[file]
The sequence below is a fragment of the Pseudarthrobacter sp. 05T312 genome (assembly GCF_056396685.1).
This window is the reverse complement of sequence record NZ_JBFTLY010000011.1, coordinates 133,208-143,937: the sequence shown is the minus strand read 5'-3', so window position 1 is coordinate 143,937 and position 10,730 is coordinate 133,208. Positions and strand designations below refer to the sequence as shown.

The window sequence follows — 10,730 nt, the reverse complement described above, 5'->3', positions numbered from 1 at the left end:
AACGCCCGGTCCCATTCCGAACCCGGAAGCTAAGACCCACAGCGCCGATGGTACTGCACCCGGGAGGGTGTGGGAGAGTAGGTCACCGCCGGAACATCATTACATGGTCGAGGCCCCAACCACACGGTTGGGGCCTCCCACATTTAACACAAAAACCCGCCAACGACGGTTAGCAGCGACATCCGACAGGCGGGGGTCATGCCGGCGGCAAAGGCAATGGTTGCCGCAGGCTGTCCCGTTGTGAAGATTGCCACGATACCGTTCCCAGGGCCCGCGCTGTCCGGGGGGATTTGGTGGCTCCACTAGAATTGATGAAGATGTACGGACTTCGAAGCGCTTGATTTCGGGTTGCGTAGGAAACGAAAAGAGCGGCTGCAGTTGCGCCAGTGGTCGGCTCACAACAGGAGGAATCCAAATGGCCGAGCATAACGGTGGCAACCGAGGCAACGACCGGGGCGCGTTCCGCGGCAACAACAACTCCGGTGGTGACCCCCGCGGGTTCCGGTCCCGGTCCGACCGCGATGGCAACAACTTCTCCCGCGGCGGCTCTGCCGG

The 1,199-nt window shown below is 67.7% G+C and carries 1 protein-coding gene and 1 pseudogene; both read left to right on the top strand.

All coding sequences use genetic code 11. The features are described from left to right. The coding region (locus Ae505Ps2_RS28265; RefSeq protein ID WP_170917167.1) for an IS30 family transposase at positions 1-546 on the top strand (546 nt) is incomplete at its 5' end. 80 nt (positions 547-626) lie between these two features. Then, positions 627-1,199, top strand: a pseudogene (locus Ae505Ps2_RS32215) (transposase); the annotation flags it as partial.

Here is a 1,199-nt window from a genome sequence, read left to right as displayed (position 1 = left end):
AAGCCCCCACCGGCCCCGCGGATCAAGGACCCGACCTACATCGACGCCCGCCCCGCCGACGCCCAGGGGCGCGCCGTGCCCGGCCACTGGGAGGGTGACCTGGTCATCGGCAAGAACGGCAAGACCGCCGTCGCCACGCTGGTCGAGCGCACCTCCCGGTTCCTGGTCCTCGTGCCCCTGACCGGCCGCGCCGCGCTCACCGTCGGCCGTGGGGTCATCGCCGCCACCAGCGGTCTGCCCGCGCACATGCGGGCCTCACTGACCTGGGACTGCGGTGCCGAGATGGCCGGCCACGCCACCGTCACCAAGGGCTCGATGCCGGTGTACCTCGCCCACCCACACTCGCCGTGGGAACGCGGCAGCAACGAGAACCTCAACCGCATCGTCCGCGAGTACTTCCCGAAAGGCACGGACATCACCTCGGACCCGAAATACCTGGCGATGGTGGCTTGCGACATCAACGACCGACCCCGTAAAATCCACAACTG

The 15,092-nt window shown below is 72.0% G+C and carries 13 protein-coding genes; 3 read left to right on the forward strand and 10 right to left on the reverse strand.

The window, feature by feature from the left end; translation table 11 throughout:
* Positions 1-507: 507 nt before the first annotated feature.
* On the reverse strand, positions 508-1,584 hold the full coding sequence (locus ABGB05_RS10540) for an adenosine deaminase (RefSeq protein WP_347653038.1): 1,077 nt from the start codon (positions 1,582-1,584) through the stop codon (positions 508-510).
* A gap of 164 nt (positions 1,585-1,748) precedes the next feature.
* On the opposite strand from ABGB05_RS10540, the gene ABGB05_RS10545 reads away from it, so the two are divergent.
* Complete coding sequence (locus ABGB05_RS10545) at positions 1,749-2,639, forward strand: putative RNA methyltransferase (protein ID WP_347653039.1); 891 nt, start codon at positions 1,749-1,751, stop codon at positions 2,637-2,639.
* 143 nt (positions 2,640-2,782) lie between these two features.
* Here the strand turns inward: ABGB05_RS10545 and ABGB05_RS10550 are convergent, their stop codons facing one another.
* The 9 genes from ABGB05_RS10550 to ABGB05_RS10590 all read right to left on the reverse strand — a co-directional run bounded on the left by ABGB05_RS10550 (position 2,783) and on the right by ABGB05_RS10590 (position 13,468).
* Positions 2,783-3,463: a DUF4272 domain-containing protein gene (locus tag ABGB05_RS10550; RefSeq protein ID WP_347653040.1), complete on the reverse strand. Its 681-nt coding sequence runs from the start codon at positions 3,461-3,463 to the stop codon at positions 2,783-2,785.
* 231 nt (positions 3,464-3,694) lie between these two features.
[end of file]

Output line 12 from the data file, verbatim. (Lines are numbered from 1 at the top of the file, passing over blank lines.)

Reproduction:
* On the reverse strand, positions 508-1,584 hold the full coding sequence (locus ABGB05_RS10540) for an adenosine deaminase (RefSeq protein WP_347653038.1): 1,077 nt from the start codon (positions 1,582-1,584) through the stop codon (positions 508-510).